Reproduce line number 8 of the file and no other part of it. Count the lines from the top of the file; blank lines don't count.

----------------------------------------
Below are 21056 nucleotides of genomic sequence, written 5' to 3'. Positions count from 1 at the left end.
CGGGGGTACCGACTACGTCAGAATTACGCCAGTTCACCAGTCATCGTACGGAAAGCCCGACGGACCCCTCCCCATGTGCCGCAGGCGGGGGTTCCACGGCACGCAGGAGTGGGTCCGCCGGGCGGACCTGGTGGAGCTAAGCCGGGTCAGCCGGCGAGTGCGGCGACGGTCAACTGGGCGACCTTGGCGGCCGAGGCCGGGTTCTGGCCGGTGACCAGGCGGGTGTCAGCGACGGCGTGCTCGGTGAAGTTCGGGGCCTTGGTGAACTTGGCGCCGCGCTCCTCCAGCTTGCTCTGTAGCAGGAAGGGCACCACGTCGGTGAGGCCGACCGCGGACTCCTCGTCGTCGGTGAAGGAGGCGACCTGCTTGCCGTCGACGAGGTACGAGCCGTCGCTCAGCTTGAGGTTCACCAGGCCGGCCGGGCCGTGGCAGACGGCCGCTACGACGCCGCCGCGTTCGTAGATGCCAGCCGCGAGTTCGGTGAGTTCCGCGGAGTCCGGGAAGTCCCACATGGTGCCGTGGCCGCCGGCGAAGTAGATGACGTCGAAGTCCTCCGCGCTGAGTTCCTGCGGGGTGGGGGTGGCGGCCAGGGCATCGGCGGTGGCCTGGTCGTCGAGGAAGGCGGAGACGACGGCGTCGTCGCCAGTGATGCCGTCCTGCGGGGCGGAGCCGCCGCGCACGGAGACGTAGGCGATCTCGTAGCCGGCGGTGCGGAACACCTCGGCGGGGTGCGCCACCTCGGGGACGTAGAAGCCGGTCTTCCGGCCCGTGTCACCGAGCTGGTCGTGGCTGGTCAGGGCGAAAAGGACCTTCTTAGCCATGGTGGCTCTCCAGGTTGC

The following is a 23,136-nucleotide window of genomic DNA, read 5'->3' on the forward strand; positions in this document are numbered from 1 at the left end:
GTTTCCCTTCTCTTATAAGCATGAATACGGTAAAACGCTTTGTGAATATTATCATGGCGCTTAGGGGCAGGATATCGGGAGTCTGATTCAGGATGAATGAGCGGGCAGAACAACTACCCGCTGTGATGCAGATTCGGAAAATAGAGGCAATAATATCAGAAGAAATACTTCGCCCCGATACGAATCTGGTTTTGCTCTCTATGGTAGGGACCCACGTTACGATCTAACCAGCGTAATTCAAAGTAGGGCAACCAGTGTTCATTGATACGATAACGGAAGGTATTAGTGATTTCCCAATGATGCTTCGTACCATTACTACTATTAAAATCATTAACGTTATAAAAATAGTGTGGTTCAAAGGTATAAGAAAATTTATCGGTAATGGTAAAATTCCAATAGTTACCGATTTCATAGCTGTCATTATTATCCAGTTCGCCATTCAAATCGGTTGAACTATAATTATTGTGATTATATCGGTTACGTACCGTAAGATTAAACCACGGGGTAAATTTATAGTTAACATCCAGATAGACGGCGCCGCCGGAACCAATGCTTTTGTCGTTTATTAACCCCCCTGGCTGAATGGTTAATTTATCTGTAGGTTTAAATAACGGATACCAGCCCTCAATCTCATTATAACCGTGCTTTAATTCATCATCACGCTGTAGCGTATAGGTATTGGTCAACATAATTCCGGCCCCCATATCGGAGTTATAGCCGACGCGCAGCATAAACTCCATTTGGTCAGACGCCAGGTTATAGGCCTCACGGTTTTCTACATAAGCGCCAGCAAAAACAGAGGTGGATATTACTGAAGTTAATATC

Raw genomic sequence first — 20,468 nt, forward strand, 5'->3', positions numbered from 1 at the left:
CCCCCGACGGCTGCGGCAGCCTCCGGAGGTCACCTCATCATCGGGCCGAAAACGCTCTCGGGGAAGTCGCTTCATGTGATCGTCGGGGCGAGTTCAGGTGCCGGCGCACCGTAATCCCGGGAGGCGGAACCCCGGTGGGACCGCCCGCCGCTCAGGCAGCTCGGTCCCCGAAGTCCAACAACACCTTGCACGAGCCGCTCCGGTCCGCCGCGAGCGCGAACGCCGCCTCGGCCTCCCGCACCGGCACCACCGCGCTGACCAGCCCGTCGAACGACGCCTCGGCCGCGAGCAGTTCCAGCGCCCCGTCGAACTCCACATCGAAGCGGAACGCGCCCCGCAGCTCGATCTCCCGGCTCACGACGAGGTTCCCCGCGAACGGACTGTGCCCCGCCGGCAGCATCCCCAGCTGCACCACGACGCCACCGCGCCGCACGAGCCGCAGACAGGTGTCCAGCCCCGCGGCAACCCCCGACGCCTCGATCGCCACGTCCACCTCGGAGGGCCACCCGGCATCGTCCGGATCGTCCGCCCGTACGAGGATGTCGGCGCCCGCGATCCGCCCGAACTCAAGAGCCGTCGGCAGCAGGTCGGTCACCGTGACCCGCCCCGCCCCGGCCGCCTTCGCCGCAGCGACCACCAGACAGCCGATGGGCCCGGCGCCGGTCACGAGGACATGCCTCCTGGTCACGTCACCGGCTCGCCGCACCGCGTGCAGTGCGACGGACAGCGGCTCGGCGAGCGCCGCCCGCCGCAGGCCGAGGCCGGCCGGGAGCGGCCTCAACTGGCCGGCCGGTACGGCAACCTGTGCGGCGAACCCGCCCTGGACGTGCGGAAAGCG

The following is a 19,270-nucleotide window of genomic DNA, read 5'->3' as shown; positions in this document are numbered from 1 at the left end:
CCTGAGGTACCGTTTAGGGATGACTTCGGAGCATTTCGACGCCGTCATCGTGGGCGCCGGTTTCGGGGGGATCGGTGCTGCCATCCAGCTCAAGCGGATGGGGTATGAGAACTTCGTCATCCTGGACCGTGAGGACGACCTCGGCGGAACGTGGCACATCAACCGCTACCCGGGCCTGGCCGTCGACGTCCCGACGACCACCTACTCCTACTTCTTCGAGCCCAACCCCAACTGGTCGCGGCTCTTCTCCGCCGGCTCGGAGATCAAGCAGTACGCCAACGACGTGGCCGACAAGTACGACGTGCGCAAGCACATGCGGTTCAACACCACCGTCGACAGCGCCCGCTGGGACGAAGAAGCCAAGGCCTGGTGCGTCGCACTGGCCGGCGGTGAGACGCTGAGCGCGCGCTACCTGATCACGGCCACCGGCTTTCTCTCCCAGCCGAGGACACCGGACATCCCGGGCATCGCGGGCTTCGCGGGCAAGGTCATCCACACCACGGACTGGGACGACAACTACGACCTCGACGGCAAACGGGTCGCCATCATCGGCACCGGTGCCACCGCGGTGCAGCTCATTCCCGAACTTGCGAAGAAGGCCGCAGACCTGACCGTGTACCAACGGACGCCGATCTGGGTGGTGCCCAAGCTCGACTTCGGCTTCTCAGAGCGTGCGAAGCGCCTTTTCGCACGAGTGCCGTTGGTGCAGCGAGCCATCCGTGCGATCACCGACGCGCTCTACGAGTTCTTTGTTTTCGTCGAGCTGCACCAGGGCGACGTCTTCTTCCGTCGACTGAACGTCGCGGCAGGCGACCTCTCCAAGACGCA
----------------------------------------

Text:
CCTGAGGTACCGTTTAGGGATGACTTCGGAGCATTTCGACGCCGTCATCGTGGGCGCCGGTTTCGGGGGGATCGGTGCTGCCATCCAGCTCAAGCGGATGGGGTATGAGAACTTCGTCATCCTGGACCGTGAGGACGACCTCGGCGGAACGTGGCACATCAACCGCTACCCGGGCCTGGCCGTCGACGTCCCGACGACCACCTACTCCTACTTCTTCGAGCCCAACCCCAACTGGTCGCGGCTCTTCTCCGCCGGCTCGGAGATCAAGCAGTACGCCAACGACGTGGCCGACAAGTACGACGTGCGCAAGCACATGCGGTTCAACACCACCGTCGACAGCGCCCGCTGGGACGAAGAAGCCAAGGCCTGGTGCGTCGCACTGGCCGGCGGTGAGACGCTGAGCGCGCGCTACCTGATCACGGCCACCGGCTTTCTCTCCCAGCCGAGGACACCGGACATCCCGGGCATCGCGGGCTTCGCGGGCAAGGTCATCCACACCACGGACTGGGACGACAACTACGACCTCGACGGCAAACGGGTCGCCATCATCGGCACCGGTGCCACCGCGGTGCAGCTCATTCCCGAACTTGCGAAGAAGGCCGCAGACCTGACCGTGTACCAACGGACGCCGATCTGGGTGGTGCCCAAGCTCGACTTCGGCTTCTCAGAGCGTGCGAAGCGCCTTTTCGCACGAGTGCCGTTGGTGCAGCGAGCCATCCGTGCGATCACCGACGCGCTCTACGAGTTCTTTGTTTTCGTCGAGCTGCACCAGGGCGACGTCTTCTTCCGTCGACTGAACGTCGCGGCAGGCGACCTCTCCAAGACGCA